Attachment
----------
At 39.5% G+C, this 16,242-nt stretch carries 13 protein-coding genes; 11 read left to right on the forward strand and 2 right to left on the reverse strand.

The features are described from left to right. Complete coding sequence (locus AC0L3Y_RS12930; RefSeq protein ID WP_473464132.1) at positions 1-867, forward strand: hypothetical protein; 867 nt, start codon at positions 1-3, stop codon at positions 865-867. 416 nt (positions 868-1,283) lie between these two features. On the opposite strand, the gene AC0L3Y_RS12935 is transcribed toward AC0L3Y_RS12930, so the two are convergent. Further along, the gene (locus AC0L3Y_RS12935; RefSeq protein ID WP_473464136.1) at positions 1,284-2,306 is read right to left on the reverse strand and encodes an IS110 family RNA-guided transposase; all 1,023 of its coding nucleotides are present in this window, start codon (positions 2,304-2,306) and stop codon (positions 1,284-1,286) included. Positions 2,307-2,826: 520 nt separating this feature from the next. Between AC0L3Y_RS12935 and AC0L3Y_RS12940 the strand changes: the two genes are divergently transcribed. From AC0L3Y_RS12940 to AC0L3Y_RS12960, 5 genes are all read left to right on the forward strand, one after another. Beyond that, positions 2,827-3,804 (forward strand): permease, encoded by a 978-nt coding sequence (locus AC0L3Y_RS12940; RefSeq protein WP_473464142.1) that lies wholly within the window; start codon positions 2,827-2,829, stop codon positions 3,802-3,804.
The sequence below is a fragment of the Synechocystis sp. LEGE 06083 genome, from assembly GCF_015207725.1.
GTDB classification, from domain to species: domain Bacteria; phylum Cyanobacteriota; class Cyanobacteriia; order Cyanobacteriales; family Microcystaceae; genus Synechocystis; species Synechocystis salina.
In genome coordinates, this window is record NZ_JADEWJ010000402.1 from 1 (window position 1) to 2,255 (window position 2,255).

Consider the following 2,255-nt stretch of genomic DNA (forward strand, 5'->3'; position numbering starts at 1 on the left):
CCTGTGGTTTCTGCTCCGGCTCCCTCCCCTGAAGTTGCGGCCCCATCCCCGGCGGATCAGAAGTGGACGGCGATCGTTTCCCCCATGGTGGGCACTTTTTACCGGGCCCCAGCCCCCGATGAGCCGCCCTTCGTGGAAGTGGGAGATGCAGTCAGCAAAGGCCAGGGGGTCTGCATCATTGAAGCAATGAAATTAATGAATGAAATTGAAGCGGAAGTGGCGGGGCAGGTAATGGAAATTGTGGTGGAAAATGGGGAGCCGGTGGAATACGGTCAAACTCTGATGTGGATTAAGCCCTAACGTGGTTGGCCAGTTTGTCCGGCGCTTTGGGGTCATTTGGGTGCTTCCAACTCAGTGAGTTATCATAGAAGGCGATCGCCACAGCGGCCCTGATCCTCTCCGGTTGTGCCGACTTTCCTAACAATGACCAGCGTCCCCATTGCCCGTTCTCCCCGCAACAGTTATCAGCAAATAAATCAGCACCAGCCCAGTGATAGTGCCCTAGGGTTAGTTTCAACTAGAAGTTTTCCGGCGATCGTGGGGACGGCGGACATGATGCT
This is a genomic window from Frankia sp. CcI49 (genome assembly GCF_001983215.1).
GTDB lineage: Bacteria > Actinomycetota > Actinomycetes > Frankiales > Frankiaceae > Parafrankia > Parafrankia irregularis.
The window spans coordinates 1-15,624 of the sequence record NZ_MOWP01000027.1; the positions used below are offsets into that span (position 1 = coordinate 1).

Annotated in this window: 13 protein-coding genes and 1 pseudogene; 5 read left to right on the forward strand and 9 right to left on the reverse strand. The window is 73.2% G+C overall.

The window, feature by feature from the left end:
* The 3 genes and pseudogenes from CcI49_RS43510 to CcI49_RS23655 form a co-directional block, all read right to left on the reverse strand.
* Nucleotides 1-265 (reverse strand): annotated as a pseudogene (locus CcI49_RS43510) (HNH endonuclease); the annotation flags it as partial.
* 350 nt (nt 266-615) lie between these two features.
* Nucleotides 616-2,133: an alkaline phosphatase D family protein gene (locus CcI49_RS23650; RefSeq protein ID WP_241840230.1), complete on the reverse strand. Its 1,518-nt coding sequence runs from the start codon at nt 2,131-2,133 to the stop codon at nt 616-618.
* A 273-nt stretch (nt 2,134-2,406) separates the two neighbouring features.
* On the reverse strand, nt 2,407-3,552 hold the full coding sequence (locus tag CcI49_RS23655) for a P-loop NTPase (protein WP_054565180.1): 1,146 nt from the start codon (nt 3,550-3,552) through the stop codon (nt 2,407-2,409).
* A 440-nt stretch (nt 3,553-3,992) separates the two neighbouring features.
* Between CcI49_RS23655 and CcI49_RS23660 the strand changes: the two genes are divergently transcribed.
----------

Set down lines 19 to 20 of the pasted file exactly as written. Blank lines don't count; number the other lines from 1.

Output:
* A 440-nt stretch (nt 3,553-3,992) separates the two neighbouring features.
* Between CcI49_RS23655 and CcI49_RS23660 the strand changes: the two genes are divergently transcribed.